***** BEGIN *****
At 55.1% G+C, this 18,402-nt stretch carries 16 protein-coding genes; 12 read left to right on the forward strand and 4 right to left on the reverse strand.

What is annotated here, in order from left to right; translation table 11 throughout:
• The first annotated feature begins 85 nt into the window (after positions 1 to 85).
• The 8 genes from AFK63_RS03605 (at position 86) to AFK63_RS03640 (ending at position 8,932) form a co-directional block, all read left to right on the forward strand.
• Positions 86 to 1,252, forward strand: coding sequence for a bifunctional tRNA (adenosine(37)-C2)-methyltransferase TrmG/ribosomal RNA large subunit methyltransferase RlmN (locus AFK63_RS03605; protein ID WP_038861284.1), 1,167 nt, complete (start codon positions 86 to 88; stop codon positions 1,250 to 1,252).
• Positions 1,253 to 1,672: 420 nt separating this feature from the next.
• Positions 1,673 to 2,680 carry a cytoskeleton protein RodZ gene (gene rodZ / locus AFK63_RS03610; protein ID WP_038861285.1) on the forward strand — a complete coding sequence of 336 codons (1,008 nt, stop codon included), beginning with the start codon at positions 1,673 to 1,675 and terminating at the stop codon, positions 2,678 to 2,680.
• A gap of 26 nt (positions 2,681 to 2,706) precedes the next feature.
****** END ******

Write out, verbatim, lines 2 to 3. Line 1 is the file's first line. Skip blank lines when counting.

What is annotated here, in order from left to right; translation table 11 throughout:
• The first annotated feature begins 85 nt into the window (after positions 1 to 85).